Rick Tollakson | President & CEO, Hubbell Realty Co.
The Idea: Create a Neighborhood Investment Fund, a private-public partnership, which would generate a $40 million overall investment to revitalize the downtown core’s adjacent neighborhoods.
The downtown core is thriving. Apartments, townhomes and condos are being built, and they are being leased and sold.
What’s next? Taking care of the neighborhoods adjacent to the downtown core. We must support the surrounding neighborhoods in order to strengthen the downtown core. How do we develop infill housing in these neighborhoods that responds to the market demand?
The issue is that currently the market value of new homes in most of the existing neighborhoods in Des Moines is less than the cost to build that home. I believe there is market demand for new homes with modern amenities to be built in these neighborhoods.
For a homebuyer to obtain a loan on a new home, the home must appraise at or above the builder’s sales price. Currently, due to market comparable sales, the homes sometimes will not appraise at that level. I believe that over time, as new homes are built in these neighborhoods, that will change. But in the meantime, how do we “Fill the Gap?”
I envision a Neighborhood Investment Fund (NIF), a private-public partnership, which would generate an estimated $4 million per year over the course of 10 years, equaling a $40 million overall investment. This investment should come from four (possibly more) sources: the state of Iowa, Polk County, the city of Des Moines and the business community; a true public-private partnership. Each of these entities could pledge an investment of $1 million per year for 10 years.
The investment is in neighborhood housing via a Shared Appreciation Agreement (SAA). The current gap between a new home in a new construction subdivision and a new home in an existing neighborhood is approximately $50,000, on average. If the new home sells for approximately $200,000 in a new subdivision I believe it would sell, and appraise for, approximately $150,000. The NIF would invest $50,000 in the new home so the buyer could purchase it. This investment would be through the SAA. When the home sells, normally in six to 10 years, the seller would split the appreciation of the home with the NIF.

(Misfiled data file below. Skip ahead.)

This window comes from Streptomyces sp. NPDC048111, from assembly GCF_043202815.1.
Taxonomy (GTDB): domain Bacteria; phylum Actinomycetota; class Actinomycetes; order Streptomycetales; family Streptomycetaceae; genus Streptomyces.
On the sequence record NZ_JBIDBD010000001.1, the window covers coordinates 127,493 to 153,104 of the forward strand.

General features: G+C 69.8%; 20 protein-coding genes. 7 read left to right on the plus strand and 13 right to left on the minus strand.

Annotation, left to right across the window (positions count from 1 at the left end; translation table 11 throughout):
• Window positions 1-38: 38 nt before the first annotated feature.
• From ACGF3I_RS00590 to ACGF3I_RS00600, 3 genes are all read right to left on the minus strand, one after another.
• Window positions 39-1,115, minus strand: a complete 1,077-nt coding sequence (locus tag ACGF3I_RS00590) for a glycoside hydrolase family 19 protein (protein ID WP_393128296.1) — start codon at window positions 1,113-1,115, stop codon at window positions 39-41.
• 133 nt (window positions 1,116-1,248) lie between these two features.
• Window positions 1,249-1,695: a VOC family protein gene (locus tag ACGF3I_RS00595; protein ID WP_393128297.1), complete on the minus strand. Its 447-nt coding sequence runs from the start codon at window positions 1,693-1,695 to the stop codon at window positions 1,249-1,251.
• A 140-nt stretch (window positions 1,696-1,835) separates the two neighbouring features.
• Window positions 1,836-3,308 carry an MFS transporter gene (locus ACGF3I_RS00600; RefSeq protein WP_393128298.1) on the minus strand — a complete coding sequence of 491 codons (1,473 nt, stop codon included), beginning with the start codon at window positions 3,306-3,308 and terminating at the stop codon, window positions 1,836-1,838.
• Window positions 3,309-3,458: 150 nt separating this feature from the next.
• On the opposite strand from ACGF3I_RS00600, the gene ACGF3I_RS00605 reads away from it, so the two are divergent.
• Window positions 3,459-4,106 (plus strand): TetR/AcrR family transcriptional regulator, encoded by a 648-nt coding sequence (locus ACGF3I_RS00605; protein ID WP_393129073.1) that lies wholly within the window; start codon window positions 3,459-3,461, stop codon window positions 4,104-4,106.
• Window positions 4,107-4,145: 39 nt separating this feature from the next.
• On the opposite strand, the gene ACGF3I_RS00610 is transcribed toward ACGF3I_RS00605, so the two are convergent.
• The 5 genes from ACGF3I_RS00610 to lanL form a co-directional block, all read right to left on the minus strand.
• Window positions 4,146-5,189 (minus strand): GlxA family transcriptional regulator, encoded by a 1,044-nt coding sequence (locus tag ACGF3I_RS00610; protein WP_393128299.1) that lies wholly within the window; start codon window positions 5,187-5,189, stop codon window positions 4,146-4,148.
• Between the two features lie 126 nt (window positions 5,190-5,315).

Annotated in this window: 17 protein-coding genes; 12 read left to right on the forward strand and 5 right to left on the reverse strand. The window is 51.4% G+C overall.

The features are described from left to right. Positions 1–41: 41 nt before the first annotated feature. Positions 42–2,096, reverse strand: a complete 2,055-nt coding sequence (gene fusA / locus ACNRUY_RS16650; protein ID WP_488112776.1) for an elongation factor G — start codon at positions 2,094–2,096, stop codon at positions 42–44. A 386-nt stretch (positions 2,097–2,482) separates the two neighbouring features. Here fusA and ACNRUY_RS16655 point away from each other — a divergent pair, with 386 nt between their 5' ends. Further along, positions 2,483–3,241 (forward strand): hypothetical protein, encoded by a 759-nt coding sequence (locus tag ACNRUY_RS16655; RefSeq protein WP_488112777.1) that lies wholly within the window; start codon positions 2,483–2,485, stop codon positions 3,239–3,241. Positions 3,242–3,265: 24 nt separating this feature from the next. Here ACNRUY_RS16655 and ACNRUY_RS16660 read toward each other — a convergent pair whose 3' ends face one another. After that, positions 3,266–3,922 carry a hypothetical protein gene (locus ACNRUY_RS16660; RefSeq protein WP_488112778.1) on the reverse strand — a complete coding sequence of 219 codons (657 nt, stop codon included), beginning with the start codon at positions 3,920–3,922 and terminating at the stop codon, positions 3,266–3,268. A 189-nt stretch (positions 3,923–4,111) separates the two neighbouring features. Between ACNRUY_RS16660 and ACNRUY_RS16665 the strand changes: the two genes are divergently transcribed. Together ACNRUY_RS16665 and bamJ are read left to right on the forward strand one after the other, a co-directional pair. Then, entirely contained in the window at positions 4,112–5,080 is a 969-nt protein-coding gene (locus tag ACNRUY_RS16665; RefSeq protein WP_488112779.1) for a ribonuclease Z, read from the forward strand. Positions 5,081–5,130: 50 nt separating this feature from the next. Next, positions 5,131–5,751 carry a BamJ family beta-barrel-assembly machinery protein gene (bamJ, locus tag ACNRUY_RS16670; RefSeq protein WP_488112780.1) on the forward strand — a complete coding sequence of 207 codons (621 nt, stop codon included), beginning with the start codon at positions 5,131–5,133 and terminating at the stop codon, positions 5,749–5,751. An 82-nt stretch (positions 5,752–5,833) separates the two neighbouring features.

For example, if this home appreciates at 6 percent per year, the home would be worth $270,000 in 10 years. The appreciation would be $120,000 and the split would be $60,000 to the seller and $60,000 to NIF. If the appreciation level of $100,000 is not met at the time of the first sale, the NIF investment would remain until their $50,000 was returned to the fund.
This initial investment of $4 million would allow for an additional 80 homes to be built in Des Moines every year. According to the metro statistics I have been given, the city of Des Moines closed 80 new-construction homes in 2017. This investment would double the number of new-construction homes sold in Des Moines. Over time, as the market grows, the gap between new home pricing and market appraised values will narrow or possibly be eliminated. After 10 years, NIF could continue their investment in the community with the funds generated from the Shared Appreciation Agreements or return the funds to the original investors.
To make this happen, the city must be willing to accept new homes in their neighborhoods. They must be willing to accept the variety of home designs that the market demands. They must be willing to reduce or eliminate minimum lot sizes and reduce front yard, side yard and rear yard setbacks.
They must not dictate building materials beyond what the market demands. The goal is to invest in new homes that the market will purchase. This means existing homes may be torn down and large lots subdivided. All of these are issues the neighborhood must resolve for the idea to have a chance of success.
The Neighborhood Investment Fund could provide the necessary investment in our residential neighborhoods that Tax Increment Financing did for housing in the downtown core. >